10. What tips would you give to someone thinking about relocating to Houston?

The best tip I could give someone would be you need to save money before relocating! There are lots of hidden costs, such as money upfront for accommodation that you might not realise you need. Initial costs can be large but this evens out after a while. Also, bring plenty of teabags, baked beans (or any home comforts really) as they expensive to buy out here. 

11. Would you relocate again? If so, where to? 

I’m happy in Houston but I am always interested in new locations and opportunities. I have enjoyed supporting the set-up of new operations in the past so I would potentially relocate for a role like that - a location such as Denver/Colorado would be good, I’ve heard positive things about there. Outside of America, I am interested in China or Japan because there is spike in demand and activity there.  

12. Finally, how did you find the support from NES?

NES has been very supportive, whenever I have had an interest in relocating to a new location they have made that happen for me. There are so many opportunities globally. Their support was very comprehensive, I was guided every step of the way with no hiccups which gave me full confidence the relocation would go smoothly.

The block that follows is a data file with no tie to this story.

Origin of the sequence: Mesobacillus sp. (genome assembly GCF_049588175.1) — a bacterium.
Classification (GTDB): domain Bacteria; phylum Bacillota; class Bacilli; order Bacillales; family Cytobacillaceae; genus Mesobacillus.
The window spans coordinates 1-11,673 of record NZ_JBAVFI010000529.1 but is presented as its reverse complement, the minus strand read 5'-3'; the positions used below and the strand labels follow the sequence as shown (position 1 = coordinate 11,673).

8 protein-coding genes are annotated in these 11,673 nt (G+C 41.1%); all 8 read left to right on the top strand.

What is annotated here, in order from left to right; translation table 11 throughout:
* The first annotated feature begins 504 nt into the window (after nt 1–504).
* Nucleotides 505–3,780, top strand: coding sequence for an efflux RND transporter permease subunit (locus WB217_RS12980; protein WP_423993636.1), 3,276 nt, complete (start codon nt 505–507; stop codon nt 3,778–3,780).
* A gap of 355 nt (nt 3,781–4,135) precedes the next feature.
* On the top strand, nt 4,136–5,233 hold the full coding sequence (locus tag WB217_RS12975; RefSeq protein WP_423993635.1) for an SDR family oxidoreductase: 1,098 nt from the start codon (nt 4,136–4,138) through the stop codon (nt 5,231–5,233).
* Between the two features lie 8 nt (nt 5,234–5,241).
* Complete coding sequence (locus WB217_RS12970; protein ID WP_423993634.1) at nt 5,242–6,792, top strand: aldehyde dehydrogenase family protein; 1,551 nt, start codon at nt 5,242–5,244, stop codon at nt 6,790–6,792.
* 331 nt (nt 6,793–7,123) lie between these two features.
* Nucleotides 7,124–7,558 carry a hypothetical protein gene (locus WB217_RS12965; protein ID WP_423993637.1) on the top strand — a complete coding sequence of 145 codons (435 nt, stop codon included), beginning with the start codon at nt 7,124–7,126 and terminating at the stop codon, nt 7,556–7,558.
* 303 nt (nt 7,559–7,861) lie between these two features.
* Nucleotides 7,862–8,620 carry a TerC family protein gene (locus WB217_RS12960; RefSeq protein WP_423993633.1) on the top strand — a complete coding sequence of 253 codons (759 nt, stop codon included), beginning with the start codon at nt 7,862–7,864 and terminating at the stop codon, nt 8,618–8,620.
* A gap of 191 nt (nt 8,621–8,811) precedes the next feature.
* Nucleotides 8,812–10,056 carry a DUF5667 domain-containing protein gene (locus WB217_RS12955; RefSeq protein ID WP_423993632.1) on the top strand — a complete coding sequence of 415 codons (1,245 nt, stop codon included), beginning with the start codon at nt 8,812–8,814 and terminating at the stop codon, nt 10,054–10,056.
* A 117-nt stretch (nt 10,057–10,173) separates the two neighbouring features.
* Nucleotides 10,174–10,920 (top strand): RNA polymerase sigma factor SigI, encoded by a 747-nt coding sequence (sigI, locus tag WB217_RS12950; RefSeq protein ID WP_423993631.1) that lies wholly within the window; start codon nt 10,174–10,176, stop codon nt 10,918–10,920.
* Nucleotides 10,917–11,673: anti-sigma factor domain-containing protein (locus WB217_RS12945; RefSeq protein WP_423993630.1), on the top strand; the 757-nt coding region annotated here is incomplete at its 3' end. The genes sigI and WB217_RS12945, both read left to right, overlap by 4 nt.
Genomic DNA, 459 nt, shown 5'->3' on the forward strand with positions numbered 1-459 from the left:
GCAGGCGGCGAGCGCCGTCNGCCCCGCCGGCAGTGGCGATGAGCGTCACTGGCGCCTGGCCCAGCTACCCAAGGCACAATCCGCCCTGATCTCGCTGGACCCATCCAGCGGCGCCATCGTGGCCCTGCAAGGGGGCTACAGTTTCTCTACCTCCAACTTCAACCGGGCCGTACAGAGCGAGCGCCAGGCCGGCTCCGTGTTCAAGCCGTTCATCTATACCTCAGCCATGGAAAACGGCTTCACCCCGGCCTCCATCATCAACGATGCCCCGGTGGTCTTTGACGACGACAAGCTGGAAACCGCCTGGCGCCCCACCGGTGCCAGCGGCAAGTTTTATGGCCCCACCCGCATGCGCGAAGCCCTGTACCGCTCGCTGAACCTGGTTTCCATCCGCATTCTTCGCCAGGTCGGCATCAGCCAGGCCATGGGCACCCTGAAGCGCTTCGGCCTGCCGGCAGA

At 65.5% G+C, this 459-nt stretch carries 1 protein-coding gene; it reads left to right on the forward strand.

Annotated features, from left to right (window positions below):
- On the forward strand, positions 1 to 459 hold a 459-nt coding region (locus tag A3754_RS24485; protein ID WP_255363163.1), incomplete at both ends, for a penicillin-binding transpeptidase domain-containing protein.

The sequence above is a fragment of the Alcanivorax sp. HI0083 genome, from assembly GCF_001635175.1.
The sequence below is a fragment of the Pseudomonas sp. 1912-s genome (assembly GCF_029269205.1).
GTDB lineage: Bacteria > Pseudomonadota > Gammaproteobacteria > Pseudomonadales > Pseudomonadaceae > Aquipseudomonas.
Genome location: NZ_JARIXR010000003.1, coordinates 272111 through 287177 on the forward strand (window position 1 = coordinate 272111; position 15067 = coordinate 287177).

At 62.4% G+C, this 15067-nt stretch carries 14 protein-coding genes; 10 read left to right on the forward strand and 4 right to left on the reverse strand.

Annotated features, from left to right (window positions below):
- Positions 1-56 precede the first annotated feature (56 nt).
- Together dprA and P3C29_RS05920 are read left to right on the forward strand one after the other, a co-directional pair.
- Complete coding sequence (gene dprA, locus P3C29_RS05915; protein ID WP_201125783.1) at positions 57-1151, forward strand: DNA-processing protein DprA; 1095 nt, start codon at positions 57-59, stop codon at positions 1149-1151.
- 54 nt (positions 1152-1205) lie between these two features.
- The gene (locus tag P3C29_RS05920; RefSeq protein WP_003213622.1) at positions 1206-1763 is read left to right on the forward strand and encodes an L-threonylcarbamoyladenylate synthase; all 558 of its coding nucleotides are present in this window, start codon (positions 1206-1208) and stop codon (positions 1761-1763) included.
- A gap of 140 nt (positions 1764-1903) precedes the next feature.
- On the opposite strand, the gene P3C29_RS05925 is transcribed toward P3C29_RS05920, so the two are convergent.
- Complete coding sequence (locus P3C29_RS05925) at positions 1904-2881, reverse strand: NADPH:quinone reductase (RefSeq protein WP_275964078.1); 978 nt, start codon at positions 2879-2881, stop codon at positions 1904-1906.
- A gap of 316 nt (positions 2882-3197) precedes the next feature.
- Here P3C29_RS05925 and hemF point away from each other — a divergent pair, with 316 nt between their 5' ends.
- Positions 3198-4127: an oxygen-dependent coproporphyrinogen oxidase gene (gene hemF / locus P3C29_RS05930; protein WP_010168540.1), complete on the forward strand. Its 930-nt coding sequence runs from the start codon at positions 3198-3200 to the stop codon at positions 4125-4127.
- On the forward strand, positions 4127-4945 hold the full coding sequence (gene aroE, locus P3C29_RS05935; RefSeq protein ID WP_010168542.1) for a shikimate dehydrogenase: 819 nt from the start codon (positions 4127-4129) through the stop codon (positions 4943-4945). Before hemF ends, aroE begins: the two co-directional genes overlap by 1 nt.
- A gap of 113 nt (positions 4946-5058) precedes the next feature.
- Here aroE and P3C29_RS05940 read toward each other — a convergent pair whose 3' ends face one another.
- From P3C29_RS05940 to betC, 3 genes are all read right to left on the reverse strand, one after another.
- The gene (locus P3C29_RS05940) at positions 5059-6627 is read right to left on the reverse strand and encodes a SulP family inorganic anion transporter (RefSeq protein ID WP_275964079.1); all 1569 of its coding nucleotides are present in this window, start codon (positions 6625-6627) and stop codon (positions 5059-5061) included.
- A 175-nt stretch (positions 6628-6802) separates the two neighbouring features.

NES & Houston 

NES Global Talent has been operational in Houston for over 20 years, holding key workforce service agreements with operators and EPCs across the region. Our presence in North America stretches from Calgary to Mexico and is supported by a global network of over 60 offices. If you have workforce requirements in America, our dedicated recruitment experts can support you with every stage of your project life cycle. 

To date, NES Global Talent has placed thousands of contractors across America; our assignment support team can ensure your transition to the USA is as smooth as possible. We support contractors throughout their assignment and beyond and are also able to offer you the best in global job opportunities.